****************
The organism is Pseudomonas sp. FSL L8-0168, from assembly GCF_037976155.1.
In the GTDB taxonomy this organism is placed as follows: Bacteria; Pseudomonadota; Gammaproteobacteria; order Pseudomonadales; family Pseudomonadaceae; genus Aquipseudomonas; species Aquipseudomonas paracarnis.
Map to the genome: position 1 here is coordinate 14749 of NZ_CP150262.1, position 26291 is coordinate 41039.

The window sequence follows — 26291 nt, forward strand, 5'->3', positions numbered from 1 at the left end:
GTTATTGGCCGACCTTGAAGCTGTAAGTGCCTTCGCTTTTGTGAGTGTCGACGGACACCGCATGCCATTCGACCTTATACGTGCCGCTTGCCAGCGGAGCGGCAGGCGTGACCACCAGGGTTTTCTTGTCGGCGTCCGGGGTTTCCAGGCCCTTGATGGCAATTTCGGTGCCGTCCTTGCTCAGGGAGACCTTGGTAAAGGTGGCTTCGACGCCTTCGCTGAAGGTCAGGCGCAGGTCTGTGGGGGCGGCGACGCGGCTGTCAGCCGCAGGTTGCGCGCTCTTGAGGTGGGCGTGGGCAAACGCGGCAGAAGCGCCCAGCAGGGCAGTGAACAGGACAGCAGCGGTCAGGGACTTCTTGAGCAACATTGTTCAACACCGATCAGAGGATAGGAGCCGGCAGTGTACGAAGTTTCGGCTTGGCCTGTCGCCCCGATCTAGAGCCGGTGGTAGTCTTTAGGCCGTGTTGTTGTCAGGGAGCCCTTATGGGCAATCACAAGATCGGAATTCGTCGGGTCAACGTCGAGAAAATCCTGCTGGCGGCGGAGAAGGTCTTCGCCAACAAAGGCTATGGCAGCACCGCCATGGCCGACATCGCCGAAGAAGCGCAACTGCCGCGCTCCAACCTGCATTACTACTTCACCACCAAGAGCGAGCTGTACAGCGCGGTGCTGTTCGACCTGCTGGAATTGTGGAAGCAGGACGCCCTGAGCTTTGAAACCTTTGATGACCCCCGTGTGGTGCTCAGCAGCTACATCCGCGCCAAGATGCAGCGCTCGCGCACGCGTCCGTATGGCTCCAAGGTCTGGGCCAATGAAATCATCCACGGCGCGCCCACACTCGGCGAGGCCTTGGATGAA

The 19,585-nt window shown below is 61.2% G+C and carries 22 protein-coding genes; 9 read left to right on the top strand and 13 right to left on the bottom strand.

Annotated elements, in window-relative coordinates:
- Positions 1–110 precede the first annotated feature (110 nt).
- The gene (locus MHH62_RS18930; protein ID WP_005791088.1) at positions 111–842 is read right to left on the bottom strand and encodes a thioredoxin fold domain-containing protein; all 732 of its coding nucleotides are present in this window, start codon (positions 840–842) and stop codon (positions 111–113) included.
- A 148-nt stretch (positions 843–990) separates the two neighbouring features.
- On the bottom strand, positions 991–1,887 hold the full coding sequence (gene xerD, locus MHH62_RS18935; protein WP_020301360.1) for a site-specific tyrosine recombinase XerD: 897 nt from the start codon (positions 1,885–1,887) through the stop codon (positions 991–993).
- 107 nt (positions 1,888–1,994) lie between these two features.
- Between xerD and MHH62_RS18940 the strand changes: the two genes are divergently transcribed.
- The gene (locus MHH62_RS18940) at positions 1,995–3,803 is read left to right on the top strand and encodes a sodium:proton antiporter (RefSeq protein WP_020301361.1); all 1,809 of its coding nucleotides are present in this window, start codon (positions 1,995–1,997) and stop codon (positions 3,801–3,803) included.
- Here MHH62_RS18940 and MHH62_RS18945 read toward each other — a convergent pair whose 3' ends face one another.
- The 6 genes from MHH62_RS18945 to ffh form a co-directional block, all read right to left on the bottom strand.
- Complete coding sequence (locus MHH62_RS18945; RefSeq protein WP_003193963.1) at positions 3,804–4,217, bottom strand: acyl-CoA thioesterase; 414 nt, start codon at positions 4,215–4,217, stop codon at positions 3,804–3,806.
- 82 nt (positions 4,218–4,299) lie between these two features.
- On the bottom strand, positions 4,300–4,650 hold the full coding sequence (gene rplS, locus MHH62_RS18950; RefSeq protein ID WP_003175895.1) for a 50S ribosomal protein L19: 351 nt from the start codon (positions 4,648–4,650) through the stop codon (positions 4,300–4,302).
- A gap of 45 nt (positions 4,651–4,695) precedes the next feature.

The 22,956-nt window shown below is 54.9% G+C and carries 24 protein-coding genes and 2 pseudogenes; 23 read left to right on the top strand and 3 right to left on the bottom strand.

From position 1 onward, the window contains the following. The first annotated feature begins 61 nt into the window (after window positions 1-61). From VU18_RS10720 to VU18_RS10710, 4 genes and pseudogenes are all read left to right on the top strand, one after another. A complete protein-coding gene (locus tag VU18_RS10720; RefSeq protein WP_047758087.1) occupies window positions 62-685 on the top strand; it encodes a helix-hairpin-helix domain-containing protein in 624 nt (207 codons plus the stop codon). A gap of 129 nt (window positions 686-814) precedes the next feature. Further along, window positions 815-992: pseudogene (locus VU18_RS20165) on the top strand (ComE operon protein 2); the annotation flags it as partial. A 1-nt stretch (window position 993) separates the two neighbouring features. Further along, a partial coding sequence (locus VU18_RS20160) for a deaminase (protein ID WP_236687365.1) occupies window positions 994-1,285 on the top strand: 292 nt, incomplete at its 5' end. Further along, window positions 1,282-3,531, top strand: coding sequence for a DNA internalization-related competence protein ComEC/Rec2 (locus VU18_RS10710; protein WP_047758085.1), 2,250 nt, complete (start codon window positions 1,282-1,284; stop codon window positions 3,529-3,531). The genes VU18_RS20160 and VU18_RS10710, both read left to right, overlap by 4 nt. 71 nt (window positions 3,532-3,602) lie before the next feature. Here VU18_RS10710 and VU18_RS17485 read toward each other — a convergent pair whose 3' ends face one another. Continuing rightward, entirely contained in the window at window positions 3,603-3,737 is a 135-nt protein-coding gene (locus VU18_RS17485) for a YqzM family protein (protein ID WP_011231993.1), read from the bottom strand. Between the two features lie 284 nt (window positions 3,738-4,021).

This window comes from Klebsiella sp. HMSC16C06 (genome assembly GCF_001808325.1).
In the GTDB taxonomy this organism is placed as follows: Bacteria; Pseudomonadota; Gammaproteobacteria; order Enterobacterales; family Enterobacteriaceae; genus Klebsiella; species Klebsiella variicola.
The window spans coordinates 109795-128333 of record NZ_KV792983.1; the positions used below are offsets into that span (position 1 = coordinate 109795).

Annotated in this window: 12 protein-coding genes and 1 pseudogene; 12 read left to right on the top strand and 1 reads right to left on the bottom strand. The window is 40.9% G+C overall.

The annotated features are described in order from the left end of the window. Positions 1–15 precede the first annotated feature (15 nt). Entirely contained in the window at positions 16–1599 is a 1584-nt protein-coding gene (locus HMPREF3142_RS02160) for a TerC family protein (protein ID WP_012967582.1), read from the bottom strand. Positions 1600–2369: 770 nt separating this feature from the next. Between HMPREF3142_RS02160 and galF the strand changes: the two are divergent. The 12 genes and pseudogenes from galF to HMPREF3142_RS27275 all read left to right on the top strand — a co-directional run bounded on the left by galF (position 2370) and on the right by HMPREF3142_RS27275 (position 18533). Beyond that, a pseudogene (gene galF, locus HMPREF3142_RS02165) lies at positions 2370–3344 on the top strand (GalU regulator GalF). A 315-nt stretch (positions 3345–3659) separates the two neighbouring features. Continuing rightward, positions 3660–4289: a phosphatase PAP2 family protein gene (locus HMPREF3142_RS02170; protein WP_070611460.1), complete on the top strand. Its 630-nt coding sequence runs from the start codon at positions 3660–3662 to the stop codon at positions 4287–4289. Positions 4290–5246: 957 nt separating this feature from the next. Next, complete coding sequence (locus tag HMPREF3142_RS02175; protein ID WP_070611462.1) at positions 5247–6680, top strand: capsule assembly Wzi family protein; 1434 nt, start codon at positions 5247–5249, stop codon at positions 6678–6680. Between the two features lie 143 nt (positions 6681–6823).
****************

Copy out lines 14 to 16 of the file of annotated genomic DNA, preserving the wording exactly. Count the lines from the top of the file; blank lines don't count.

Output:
- The gene (locus MHH62_RS18940) at positions 1,995–3,803 is read left to right on the top strand and encodes a sodium:proton antiporter (RefSeq protein WP_020301361.1); all 1,809 of its coding nucleotides are present in this window, start codon (positions 1,995–1,997) and stop codon (positions 3,801–3,803) included.
- Here MHH62_RS18940 and MHH62_RS18945 read toward each other — a convergent pair whose 3' ends face one another.
- The 6 genes from MHH62_RS18945 to ffh form a co-directional block, all read right to left on the bottom strand.